The recession of the Wisconsinan glacier was occasionally interrupted by pauses in the northward melt-back of the ice front. During these pauses, the ice front lingered long enough to deposit recessional moraines along northern Long Island, in the Long Island Sound Basin, and along the Connecticut shore. The Harbor Hill- Roanoke Point-Orient Point-Plum Island- Fishers Island-Charlestown recessional moraine was deposited during one of those pauses around 21,300 years ago. As melt-back of the ice front resumed, the moraine segment between Orient Point, LI and Napatree Point, RI acted as a dam and the glacial meltwater it impounded began to form Glacial Lake Connecticut. Further melt-back of the glacier, punctuated by minor pauses, allowed Glacial Lake Connecticut to expand and eventually fill the entire Long Island Sound Basin. Glacial Lake Block Island Sound, dammed behind the terminal moraine between Montauk Point and Block Island, also filled the Block Island Sound Basin at this time. As the coast of Connecticut was beginning to emerge from under the melting ice there was another pause, and the Norwalk Island-Lordship-Old Saybrook-Wolf Rocks recessional moraine was deposited around 20,300 years ago. As the melting ice front receded to positions north of Glacial Lake Connecticut, south-flowing meltwater streams carried sediment down emergent ice-free, bedrock valleys and built glacial deltas into the lake. Eastern Connecticut was ice free first, and deglaciation proceeded westward along the coast. As a result, the Glacial Lake Connecticut coastal deltas are progressively younger from Stonington to New Haven. Wave erosion of these glacial deltas is the source for most of the sediment that is currently forming the sandy beaches of the Sound’s north shore.
7. ~ 20,300 – ~17,900 years ago
Between about 20,300 and 18,300 years ago, Glacial Lake Block Island Sound was dammed behind the terminal moraine between Montauk Point and Block Island, and, to the northwest, Glacial Lake Connecticut was impounded behind the Orient Point- Napatree Point moraine segment (see Plate 6). Water exiting Glacial Lake Block Island Sound flowed to the still lowered sea through a spillway across the terminal moraine. Since Glacial Lake Connecticut was “upstream” of Glacial Lake Block Island Sound it could not begin to drain down until its “downstream” sister lake had begun draining away. The altitude of deltas is a good indication of the level of the water body they were deposited in. Owing to the way coastal Connecticut was deglaciated (essentially east to west- Plate 6) the oldest and highest Glacial Lake Connecticut deltas are in the east and they get progressively younger and lower westward. This is direct evidence that lake levels in Glacial Lake Connecticut slowly lowered as deglaciation progressed westward along the Connecticut coast. The most likely scenario for this would be slow downward erosion of the morainal spillways for both lakes with Glacial Lake Block Island leading the way. Existing evidence suggests that Glacial Lake Connecticut had completely drained away by around 18,300 years ago and that there was a stream system flowing to the ocean, across the drained lake bed, at that time. By around 17,900 years ago, the melting glacier was almost completely out of Connecticut.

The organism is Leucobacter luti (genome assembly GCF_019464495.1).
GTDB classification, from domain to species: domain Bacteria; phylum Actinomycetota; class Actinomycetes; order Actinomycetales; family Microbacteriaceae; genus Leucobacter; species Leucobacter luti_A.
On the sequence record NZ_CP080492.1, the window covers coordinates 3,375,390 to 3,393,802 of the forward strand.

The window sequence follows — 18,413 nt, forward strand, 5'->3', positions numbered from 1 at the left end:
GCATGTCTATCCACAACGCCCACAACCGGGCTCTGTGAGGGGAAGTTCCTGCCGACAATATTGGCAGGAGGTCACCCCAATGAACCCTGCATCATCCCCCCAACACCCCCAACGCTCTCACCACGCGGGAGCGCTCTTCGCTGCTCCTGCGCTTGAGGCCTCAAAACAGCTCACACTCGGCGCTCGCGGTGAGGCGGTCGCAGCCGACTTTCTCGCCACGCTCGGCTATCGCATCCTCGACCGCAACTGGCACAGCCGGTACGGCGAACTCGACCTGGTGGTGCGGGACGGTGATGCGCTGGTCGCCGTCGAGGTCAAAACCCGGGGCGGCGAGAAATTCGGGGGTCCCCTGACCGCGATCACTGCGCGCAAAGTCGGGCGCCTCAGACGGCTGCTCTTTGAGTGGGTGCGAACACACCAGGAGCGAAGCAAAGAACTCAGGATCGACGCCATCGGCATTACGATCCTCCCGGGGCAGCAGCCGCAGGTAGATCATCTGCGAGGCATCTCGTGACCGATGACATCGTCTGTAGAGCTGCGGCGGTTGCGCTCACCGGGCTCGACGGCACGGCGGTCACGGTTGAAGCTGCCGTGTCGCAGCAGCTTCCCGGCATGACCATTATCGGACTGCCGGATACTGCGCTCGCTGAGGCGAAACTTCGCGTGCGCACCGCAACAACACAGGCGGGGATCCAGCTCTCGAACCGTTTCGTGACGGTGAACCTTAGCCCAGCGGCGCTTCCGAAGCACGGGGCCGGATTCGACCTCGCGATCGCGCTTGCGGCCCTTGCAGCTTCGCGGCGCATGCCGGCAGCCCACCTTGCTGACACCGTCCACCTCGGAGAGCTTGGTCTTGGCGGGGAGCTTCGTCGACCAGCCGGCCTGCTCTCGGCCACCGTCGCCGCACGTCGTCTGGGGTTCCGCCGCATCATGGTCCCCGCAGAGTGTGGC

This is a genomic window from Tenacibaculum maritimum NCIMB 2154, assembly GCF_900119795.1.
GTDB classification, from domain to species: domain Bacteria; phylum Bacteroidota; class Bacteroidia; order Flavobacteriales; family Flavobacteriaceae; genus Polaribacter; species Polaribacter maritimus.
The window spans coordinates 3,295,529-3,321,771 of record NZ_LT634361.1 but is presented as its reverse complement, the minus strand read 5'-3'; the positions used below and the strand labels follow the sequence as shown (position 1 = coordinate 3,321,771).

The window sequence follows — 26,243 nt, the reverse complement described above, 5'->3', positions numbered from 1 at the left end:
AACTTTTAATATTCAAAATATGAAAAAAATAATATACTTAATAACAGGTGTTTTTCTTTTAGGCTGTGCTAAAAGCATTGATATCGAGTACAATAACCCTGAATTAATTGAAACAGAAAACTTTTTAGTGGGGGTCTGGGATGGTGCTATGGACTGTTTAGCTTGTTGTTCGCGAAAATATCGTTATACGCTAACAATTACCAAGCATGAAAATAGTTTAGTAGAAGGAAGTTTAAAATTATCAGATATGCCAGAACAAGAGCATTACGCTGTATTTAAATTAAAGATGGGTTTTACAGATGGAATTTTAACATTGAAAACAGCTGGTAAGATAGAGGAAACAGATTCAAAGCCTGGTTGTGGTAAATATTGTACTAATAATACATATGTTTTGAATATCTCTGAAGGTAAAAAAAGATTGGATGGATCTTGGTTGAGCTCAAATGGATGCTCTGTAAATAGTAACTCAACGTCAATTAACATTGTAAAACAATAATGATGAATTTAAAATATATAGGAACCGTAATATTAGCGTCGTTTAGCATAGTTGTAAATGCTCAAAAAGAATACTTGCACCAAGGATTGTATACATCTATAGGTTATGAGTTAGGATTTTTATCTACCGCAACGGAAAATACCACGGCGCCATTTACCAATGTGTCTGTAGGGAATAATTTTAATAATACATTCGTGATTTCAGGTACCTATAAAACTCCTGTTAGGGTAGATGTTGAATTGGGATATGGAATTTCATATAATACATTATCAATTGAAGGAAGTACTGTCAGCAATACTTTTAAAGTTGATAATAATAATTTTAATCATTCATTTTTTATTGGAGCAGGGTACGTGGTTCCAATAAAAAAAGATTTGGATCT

8. ~ 18,300 – ~5,000 years ago